- Energy efficient separation processes: membranes and adsorbents
- Manufacturing of high mass transfer area contactors: manipulating porosity from the nano- to the macro- scales
- Creation and engineering of high performance polymers and microporous materials
- Fundamentals of adsorption and diffusion in polymeric and microporous materials
Sustainable production of clean water, energy, chemicals, and pharmaceuticals is largely impacted by the efficiency of separation processes in product supply chains. Approximately 10% of the world’s energy is consumed in these separation processes, most of which, because of capital investment issues, are based on decades-old technology. Advanced membrane and adsorbent separators—based on molecular-scale resolution between small molecules—are at least 10 times more efficient than existing separators, opening the possibility of offsetting major global energy usage via advanced separations alone. My research group seeks to create robust membrane and adsorbent platforms that are capable of efficiently separating a wide variety of small molecules.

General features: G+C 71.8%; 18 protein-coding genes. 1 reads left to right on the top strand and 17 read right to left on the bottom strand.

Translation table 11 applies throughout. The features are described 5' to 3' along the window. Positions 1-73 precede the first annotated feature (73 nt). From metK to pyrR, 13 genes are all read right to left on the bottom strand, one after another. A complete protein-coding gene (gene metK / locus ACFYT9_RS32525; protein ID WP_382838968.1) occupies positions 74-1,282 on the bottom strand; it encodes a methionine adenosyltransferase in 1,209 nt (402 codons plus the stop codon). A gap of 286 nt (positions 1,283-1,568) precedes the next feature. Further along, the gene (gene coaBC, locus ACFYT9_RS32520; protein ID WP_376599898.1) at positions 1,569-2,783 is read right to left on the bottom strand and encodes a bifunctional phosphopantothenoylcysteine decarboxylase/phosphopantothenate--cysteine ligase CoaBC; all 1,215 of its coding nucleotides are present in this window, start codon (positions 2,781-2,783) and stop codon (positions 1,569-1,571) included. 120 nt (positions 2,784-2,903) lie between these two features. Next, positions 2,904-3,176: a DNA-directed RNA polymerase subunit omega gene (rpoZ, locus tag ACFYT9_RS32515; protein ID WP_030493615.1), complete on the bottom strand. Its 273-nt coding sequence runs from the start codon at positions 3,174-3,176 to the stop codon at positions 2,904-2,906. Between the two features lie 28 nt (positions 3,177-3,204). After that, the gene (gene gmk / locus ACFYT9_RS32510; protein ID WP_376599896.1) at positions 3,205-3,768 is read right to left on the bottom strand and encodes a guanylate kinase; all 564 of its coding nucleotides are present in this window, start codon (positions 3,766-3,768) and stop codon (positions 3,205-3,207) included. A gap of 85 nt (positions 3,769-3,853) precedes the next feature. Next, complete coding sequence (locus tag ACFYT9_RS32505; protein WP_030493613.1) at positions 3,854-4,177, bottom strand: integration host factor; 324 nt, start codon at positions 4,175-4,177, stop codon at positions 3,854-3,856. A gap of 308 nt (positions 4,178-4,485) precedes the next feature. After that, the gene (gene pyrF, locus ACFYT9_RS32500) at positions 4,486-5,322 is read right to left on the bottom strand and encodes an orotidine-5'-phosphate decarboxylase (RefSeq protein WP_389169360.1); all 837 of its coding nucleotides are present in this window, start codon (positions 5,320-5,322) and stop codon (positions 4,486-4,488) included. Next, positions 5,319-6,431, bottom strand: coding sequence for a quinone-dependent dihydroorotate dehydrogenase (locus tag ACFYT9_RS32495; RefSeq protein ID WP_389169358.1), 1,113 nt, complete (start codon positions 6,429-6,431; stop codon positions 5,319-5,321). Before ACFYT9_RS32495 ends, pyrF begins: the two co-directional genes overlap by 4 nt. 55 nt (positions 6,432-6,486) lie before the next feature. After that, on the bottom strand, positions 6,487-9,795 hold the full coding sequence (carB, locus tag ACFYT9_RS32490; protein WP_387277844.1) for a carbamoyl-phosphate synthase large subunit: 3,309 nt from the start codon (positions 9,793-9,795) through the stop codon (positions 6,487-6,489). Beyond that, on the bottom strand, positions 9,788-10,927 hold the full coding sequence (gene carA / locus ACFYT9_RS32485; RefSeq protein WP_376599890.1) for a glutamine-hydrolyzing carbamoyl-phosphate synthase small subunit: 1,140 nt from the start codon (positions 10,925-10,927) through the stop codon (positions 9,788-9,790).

To meet this global separations challenge, our research focuses on the creation of robust materials-enabled advanced separators and their manufacturing into energy-efficient, modular devices. Engineering novel materials—such as zeolitic imidazolate frameworks and polymers of intrinsic microporosity—and material combinations into high mass transfer area devices shows promise for emerging separation applications, and is a major focus of our work. These emerging separations include natural gas liquid fractionation, air separation, carbon capture, and solvent recovery. We are developing a new separation process known as “organic solvent reverse osmosis” that enables effective differentiation of organic and isomer molecules. We synthesize and manufacture advanced composite materials, investigate mass transfer of small molecules through these materials, and perform realistic separation experiments.
- Energy and Sustainability
- Materials and Nanotechnology